Last updated on October 1st, 2019 at 01:56 pm
Milwaukee-based cybersecurity startup Deeplight Systems is going out of business.
The company launched in 2017 to provide network and computer security services for Internet of Things manufacturers, especially those based in Wisconsin.
However, a lack of early-stage funding made it difficult to break into a risk-driven and heavily saturated industry, said chief executive officer Sam Aten.
“As a lot of people in Milwaukee are aware, there isn’t a lot of early stage capital, especially for risky industries like cyber security,” Aten said. “It’s so hotly contested and as an investor, if you don’t know anything about the space, you’d be taking a massive risk trying to invest in that space.”
Deeplight Systems graduated in spring 2018 from Milwaukee-based gener8tor’s gBETA program with its first product: a data aggregation tool that worked to proactively prevent security breaches and hacker interference to keep business information safe.
The company later that year participated in the fourth cohort of the Midwest Energy Research Consortium’s WERCBench Labs accelerator, which allowed it to raise some capital in the form of grants and royalty-based financing, Aten said.
During that program, Aten and partners Bob Desaunoi and Kyle Puckhaber interviewed 75 area companies, ranging from larger firms such as Northwestern Mutual to small businesses, including a hair salon that had been the victim of a large-scale cybersecurity attack.
“It made us understand that there is nothing in this space for small and medium businesses at all– we found there’s almost nothing for their cybersecurity problems,” he said. “We found that because it’s all sales based– all the major product developers and sellers in this space focus on selling strictly to Fortune 1,000 or Fortune 100 companies.”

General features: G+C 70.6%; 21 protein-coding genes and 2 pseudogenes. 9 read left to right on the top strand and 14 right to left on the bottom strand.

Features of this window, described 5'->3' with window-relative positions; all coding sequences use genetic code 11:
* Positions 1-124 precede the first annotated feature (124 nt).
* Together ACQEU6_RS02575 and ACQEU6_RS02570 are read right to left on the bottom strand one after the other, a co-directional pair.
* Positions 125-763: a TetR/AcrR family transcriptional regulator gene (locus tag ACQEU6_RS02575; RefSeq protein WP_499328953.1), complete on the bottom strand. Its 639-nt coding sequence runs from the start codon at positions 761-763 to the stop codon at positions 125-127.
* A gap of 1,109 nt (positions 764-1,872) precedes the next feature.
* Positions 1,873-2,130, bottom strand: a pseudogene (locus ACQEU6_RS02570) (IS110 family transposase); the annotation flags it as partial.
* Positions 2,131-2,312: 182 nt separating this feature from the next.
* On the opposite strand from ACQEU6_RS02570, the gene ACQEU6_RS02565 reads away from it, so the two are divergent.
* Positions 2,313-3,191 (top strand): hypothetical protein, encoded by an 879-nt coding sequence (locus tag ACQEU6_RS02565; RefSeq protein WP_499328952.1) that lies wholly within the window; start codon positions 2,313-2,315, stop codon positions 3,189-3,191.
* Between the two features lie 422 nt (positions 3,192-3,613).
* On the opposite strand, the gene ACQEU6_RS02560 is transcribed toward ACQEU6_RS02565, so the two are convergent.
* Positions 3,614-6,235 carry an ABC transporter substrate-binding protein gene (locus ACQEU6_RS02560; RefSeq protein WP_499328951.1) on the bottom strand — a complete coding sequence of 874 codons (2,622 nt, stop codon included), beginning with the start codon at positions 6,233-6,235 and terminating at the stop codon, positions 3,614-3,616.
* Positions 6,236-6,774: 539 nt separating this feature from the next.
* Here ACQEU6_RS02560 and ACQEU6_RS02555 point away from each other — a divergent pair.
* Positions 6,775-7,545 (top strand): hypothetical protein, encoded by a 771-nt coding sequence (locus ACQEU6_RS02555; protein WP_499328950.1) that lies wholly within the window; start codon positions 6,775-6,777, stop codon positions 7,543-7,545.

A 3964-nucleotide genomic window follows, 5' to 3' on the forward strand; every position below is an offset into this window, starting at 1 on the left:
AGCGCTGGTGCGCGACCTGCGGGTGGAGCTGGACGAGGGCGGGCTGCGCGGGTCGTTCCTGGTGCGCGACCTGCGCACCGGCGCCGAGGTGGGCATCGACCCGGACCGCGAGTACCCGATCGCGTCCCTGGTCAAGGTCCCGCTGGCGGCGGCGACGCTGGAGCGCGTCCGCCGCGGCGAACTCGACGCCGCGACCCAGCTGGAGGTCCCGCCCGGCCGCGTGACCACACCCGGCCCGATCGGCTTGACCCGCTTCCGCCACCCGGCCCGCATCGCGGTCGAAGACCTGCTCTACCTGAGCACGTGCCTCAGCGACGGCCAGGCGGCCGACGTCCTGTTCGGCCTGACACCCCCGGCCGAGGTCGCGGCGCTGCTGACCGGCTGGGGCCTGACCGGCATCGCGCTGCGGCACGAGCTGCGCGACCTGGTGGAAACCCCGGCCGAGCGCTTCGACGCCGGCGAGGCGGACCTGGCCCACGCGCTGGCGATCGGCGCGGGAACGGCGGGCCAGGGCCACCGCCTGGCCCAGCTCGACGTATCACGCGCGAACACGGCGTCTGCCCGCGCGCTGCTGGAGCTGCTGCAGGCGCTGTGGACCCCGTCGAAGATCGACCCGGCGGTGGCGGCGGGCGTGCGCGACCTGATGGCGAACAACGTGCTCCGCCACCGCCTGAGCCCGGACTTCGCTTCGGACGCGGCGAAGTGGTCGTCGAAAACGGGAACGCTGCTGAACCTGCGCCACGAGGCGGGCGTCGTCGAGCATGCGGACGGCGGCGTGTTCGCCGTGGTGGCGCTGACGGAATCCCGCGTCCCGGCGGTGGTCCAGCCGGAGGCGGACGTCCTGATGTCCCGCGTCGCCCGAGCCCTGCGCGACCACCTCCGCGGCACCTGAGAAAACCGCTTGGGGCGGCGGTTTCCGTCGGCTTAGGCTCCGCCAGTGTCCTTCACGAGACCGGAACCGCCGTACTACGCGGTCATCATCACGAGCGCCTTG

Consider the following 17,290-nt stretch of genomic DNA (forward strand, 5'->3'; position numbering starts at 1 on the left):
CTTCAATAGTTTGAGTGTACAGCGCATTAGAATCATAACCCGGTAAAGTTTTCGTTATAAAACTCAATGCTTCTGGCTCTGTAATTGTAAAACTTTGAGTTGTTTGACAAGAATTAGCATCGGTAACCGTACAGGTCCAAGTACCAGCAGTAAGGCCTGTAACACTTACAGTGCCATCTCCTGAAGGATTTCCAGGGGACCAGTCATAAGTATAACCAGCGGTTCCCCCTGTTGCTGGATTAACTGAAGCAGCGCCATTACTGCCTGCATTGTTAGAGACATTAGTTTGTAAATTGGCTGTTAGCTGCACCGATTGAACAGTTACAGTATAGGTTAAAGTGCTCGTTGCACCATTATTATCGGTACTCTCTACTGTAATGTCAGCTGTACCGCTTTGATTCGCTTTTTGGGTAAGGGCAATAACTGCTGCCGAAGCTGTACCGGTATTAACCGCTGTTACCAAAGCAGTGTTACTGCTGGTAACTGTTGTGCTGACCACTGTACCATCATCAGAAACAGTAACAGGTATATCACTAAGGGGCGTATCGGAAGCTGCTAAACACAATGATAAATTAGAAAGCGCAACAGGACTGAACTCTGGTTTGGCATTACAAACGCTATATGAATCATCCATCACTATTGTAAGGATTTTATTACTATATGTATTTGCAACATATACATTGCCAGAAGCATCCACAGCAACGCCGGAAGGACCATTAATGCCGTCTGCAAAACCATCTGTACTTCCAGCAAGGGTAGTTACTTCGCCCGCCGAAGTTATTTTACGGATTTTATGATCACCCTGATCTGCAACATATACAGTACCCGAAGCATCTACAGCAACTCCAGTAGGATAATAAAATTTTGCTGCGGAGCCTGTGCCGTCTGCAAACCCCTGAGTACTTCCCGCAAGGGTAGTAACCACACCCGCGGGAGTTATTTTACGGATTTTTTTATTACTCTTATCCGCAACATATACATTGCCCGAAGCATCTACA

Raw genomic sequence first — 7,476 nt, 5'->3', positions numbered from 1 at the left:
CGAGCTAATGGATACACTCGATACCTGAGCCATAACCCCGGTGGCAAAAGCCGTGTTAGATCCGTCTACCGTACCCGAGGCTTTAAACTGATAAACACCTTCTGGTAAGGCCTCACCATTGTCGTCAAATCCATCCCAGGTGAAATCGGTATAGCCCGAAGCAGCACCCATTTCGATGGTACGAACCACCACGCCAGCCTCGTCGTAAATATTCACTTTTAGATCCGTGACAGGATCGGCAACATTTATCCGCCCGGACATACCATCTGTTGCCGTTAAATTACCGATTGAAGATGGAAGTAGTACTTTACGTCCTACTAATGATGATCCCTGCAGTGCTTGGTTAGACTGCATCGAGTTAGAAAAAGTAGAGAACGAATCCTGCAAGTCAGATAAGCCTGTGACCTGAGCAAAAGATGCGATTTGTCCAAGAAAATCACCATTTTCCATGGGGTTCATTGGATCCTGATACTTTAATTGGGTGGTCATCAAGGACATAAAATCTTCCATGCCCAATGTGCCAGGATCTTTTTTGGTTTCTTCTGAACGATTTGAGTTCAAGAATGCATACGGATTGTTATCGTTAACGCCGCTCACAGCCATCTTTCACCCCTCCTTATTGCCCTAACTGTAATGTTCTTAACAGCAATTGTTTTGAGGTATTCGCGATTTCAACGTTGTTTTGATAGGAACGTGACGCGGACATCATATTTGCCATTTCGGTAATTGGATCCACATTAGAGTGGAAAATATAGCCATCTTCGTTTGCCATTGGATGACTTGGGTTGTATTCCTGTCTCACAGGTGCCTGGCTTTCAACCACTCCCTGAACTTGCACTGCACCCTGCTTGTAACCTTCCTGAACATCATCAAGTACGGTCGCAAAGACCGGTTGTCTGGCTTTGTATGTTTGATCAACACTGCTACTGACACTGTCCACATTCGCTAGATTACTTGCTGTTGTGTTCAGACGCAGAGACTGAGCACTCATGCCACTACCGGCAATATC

But the company was unable to build an affordable pricing model for those companies that were in most need of its services.
“In order to make it affordable we’d have to have a ludicrous number of small business as customers and that would require a lot of sales expertise and scalability that we didn’t have,” Aten said. “We also didn’t have the technical expertise due to a lack of funding.”
Deeplight also participated in the third season of entrepreneurship pitch television show “Project Pitch It,” earning a $10,000 cash prize.
Despite its efforts to take off, Deeplight decided to revaluate its path in late May and last week formally announced it would officially shut down.
Drawing on his experience over the past two years, Aten touted Wisconsin’s cybersecurity education efforts, led by Waukesha County Technical College, and said those students should feel empowered to start their own companies.
He also encouraged startups to stay in Wisconsin, saying it will help push for more local early stage funding or micro investment sources down the road.
“Every time a company leaves to be successful, they’re not teaching people here, especially the investment company, that they deserve to be invested in because they’re going to find the money elsewhere. That means whatever flaws and fears that people found in that company are probably unwarranted…,” Aten said. “In a place like Milwaukee, investors are struggling to write pre-revenue checks for companies that are at a risky stage that need an exploratory fund in order to meet the metrics to be successful. That’s not a problem at all out west or out east.”